But then the reverse problem will occur because then all the top Belgian and Dutch riders need to make big trips almost every weekend but also the other foreign riders will need to travel with this circuit. So in the end this doesn’t solve any problem for the riders it only blocks out a lot of organizers from other UCI races all over the world to host a race. Some of the Belgian races will be held under a new flag but probably on the same course, the Koppenberg cross would for example then change to Worldcup Koppenberg. And just some stuff to think about: will a someone really shut down his TV is the race on the Koppenberg is held as a worldcup, a superprestige or as an individual race?
In then end people are watching because of the riders who are riding and because they love to watch this sport too.
Forcing riders to race
When Flanders classics can switch a few of their races from a GC race or a non GC race in a Worldcup they try to force the to riders to ride their race for free. Because if Mathieu van der Poel would otherwise earn 10.000 plus 1400 for winning a superprestige they now only have to pay him the 5000 euro’s prizemoney for a worldcup instead of the 11400 euro’s he otherwise would receive. And then let’s say Would van Aert got second for 8500 euros start money and some extra prizemoney so that cost them also over 9000 euro’s while the prizemoney for a worldcup second is 3500 euro’s.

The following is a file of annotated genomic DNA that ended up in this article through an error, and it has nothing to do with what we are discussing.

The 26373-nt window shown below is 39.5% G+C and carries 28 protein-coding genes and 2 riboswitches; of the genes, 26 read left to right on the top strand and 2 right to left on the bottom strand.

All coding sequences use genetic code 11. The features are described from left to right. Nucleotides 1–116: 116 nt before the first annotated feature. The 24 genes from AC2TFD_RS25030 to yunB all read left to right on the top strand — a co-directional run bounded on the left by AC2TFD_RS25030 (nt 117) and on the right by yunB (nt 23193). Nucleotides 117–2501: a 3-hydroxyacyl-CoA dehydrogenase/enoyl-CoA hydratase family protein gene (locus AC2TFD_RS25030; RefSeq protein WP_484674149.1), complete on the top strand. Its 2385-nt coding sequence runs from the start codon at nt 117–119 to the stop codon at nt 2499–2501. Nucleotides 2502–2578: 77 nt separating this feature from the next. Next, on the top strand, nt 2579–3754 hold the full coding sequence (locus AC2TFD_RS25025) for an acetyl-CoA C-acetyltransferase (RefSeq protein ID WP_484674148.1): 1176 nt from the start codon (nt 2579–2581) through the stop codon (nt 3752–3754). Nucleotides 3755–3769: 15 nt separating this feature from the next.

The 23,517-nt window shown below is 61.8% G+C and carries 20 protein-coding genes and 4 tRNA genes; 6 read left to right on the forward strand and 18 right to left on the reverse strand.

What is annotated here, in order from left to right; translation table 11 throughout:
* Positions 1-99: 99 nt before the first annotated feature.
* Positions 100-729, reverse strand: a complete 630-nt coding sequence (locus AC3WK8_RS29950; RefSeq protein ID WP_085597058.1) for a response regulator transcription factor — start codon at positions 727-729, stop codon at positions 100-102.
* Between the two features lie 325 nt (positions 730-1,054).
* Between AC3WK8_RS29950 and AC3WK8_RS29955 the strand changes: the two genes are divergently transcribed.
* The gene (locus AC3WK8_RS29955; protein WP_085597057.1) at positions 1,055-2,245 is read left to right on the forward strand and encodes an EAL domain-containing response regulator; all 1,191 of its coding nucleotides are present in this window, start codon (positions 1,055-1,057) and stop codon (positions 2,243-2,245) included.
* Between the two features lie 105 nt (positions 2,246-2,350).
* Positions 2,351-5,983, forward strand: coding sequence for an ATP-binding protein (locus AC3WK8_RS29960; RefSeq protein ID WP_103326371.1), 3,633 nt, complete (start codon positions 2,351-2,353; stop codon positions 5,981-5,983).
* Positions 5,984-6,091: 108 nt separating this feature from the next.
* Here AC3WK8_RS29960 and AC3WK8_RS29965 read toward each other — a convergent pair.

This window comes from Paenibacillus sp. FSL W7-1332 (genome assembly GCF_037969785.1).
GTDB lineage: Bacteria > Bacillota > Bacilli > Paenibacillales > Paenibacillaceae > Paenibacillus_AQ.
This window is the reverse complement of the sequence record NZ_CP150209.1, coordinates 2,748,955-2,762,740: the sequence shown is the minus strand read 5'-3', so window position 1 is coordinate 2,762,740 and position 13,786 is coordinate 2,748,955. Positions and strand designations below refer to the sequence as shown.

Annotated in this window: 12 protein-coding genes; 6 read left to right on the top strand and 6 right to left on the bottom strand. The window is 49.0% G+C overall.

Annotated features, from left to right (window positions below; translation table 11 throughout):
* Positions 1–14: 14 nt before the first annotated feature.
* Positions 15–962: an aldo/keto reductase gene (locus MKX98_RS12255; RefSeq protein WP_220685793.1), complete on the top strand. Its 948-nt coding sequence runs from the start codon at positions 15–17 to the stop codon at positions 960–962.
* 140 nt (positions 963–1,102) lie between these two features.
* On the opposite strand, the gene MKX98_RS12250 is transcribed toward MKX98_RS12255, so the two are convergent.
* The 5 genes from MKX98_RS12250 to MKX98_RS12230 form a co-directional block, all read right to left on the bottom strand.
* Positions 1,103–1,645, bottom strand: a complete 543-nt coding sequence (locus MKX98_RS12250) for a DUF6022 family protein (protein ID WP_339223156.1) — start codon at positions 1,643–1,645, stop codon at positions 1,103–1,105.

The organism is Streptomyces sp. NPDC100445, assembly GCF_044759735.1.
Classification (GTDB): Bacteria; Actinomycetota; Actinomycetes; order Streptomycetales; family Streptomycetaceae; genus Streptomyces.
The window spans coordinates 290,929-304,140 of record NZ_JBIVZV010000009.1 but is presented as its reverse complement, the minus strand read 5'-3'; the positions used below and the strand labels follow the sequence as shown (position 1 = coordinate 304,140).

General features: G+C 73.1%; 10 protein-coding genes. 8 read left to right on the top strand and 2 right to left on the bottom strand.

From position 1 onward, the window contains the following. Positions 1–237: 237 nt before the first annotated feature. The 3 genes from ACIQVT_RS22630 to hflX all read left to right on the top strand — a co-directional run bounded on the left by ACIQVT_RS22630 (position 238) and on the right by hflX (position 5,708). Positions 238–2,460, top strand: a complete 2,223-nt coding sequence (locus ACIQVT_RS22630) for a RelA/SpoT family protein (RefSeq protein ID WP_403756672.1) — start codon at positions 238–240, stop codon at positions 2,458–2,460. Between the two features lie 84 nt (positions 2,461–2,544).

Enough about the financial part now:
The rules of the UCI also state that if there is a worldcup organised at a specific date it isn’t allowed to organise a C1 race anywhere else. With 16 worldcups there is almost every weekend a worldcup which will force a lot of other organizers to downgrade their events or not even organise anymore. This will for example put a huge pressure on the most international cyclocross classification called the EKZ crosstour. These races are all very well organized and every rider who has ever ridden one of them will say the same thing. The starting fees are all fair and make sure that the riders can come and race, but they don’t pay the insane amounts that some riders now a days ask to come to a race. They rather pay 20 riders 500 euro’s to come then 1 rider 10k to come.